Can Active Management Still Add Alpha?
A unique approach to the age-old active versus passive management debate.
- Selecting the correct asset class tilt is ~10X as important as deciding whether to invest in Active vs. Passive Funds. (TABLE 1)
- Actively managed funds outperform passively managed funds by ~2 percentage points per annum, on average. (TABLE 2)
- Over the last 20 years, the calendar annual returns for Active Funds studied outperformed their respective passive benchmarks ~57% of the time, across all asset classes. (TABLE 3)
- More than ⅔ of the time, actively managed equity funds are more consistent and less volatile than their counterpart passive funds; actively managed fixed income funds are far less consistent and more volatile. (TABLE 4)
- Selecting the “right” actively managed equity fund can lead to 10–30x greater returns, in relation to passive investing. Selecting the worst actively managed fund can underperform the index. (TABLE 5)
As an investor or advisor, it’s imperative to understand that decisions on asset class mix, actively or passively managed funds, and strategically appropriate tilts therein, are major factors in achieving investing goals and meeting risk/return profiles. All of these issues require attention, but the viability of Active Management in particular has recently been called into question. As such, sentiment regarding active and passive strategies has seen considerable movement over the last few years.
From the start of 2015 through September 2018, about $410 billion has moved out of actively managed funds, according to Morningstar. The active-passive debate has been, and continues to be, a contentious one, with time period samples that support each approach. The goal of this study is to answer the following question: with the continuing rise in popularity of passive funds and the flow of investors’ money into indexing strategies, can active management still add alpha?
In the tables and analysis following, metrics presented for Active Funds in each asset class are a simple average of the 25 largest (by assets under management as of December 2018) actively managed funds with a minimum 20 years of testable performance and manager(s) tenured 10 years or more. Metrics presented for the Passive Fund are those of a single, investable index fund that tracks the same index against which the active funds in each asset class are benchmarked (e.g. in the US equity asset class, Passive Fund metrics are those of SPDR ® S&P 500 ETF (SPY)).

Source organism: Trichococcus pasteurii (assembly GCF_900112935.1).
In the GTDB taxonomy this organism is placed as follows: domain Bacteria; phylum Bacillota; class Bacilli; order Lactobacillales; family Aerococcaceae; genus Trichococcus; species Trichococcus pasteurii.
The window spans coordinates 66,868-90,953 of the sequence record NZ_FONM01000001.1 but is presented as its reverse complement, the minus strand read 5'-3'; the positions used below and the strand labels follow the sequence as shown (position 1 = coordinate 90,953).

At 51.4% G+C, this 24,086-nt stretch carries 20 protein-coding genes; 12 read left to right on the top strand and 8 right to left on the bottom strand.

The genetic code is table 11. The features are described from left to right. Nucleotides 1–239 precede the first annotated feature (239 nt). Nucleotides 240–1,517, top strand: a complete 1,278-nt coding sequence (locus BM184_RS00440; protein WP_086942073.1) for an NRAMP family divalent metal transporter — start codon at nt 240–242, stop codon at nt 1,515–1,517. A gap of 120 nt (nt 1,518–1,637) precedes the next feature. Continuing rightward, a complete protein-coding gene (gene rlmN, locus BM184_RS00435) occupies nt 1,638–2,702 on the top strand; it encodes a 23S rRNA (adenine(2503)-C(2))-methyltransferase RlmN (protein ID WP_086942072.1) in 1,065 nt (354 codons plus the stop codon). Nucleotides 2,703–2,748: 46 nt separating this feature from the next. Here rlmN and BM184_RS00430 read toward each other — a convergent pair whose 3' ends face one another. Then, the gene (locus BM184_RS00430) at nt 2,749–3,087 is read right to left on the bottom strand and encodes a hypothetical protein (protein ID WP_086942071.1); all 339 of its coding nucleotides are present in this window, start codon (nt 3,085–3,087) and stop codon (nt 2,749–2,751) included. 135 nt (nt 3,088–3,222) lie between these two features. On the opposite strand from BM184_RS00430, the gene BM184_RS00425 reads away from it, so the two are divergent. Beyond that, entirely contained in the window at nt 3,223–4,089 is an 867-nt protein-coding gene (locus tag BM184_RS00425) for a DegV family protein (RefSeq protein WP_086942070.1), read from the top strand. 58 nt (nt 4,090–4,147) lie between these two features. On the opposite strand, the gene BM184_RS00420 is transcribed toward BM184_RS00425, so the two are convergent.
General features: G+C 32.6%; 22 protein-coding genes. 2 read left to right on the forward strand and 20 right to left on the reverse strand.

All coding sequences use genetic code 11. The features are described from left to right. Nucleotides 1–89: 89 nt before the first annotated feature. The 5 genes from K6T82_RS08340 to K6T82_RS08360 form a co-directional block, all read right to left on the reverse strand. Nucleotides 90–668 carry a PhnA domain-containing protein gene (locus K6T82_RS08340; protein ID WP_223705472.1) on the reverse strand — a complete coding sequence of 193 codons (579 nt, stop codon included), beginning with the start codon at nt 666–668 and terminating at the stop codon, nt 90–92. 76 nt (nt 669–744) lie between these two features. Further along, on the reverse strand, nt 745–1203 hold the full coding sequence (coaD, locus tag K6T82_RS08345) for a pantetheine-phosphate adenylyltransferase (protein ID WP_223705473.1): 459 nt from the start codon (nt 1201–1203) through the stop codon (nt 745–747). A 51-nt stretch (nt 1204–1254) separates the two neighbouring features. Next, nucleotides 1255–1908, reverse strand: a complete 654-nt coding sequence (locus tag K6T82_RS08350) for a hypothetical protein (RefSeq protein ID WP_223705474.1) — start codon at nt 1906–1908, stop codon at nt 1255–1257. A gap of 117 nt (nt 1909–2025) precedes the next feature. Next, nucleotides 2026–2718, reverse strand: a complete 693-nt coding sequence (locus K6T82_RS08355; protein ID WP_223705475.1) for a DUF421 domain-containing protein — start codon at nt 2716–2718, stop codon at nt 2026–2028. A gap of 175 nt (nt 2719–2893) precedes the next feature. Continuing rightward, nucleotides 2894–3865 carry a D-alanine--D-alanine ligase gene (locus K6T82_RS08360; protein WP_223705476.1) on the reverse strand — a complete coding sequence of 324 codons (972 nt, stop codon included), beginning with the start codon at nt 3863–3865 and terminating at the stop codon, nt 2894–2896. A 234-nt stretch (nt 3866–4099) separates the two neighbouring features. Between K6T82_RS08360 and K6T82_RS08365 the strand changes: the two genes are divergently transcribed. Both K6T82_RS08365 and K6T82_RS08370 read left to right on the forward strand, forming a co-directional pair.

The metrics employed in this analysis are as follows: annual total returns (net of operating fees only), one-year Sharpe Ratio, annualized monthly standard deviation of returns, and 30-day max drawdown.
Before You Decide on Active vs. Passive…
When facing a decision between an actively managed fund and its indexing peer, it’s important to acknowledge a much more pivotal decision — asset allocation.
When considering the five asset classes included in this analysis — US Equity, International Equity, Fixed Income, US Small & Mid Cap Equity, and Emerging Markets Equity — we found that the investor’s asset allocation results in a 10x greater performance impact when compared to an investor’s decision between an active fund and a benchmark fund.
TABLE 1 below illustrates the annual return percentage-point spread between the average active fund and its benchmark for the five asset classes analyzed. Similarly, TABLE 1 also shows in the rightmost column the annual return percentage-point spread between the best- and worst-performing asset class for both the average active funds and passive funds.
For example, an investor’s choice between an active US Equity fund and a passive US Equity fund would result in an annual return of +/- 2.8 points, on average; however, an investor who chooses a passive fund in the best-performing asset class in a given year would face an annual return of +/- 31.4 points compared to the Passive Fund in the worst-performing asset class.
Regardless of an investor’s choice, active fund or passive fund, deciding between asset classes is markedly more impactful on performance.
Top Active Funds Outperform Indices, Manage Risk
In the 19 years from 2000–2018, a range inclusive of two recessionary periods, Active Funds delivered higher average annual total returns than their Passive Fund counterparts across all five asset classes examined.
Shown in TABLE 2, the asset class in which Active Funds outperformed by the largest margin was International Equity, where Active Funds’ returns beat the Passive Fund by 2.99 points. The smallest gap in performance was in Emerging Markets funds, where the Active Funds average annual total return was just 83 basis points higher than that of the Passive Fund; however, the Emerging Markets Active Funds average total return was 11.1%, the highest of any asset class or active/passive strategy included in this study.
Across all asset classes, the Active Funds’ average annual total return was 1.89 pts higher than their Passive counterparts (TABLE 2).